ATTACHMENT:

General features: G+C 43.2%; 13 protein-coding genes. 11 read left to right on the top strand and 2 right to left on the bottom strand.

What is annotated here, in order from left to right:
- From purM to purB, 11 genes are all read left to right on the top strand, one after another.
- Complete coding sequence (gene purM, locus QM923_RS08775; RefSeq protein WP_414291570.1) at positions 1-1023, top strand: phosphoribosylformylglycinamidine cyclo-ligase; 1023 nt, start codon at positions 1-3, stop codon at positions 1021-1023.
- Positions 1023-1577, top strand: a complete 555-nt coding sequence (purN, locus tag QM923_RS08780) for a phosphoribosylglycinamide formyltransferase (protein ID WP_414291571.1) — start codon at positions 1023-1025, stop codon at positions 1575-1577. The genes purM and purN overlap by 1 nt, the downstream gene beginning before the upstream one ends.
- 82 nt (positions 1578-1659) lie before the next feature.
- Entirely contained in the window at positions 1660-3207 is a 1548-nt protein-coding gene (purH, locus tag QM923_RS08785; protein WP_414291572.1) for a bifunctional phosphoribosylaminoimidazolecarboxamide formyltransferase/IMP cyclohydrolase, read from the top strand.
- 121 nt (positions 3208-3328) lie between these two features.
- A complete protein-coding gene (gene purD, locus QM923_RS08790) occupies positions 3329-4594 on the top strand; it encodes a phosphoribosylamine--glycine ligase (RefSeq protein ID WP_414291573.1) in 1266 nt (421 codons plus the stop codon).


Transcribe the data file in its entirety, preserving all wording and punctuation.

General features: G+C 43.2%; 13 protein-coding genes. 11 read left to right on the top strand and 2 right to left on the bottom strand.

What is annotated here, in order from left to right:
- From purM to purB, 11 genes are all read left to right on the top strand, one after another.
- Complete coding sequence (gene purM, locus QM923_RS08775; RefSeq protein WP_414291570.1) at positions 1-1023, top strand: phosphoribosylformylglycinamidine cyclo-ligase; 1023 nt, start codon at positions 1-3, stop codon at positions 1021-1023.
- Positions 1023-1577, top strand: a complete 555-nt coding sequence (purN, locus tag QM923_RS08780) for a phosphoribosylglycinamide formyltransferase (protein ID WP_414291571.1) — start codon at positions 1023-1025, stop codon at positions 1575-1577. The genes purM and purN overlap by 1 nt, the downstream gene beginning before the upstream one ends.
- 82 nt (positions 1578-1659) lie before the next feature.
- Entirely contained in the window at positions 1660-3207 is a 1548-nt protein-coding gene (purH, locus tag QM923_RS08785; protein WP_414291572.1) for a bifunctional phosphoribosylaminoimidazolecarboxamide formyltransferase/IMP cyclohydrolase, read from the top strand.
- 121 nt (positions 3208-3328) lie between these two features.
- A complete protein-coding gene (gene purD, locus QM923_RS08790) occupies positions 3329-4594 on the top strand; it encodes a phosphoribosylamine--glycine ligase (RefSeq protein ID WP_414291573.1) in 1266 nt (421 codons plus the stop codon).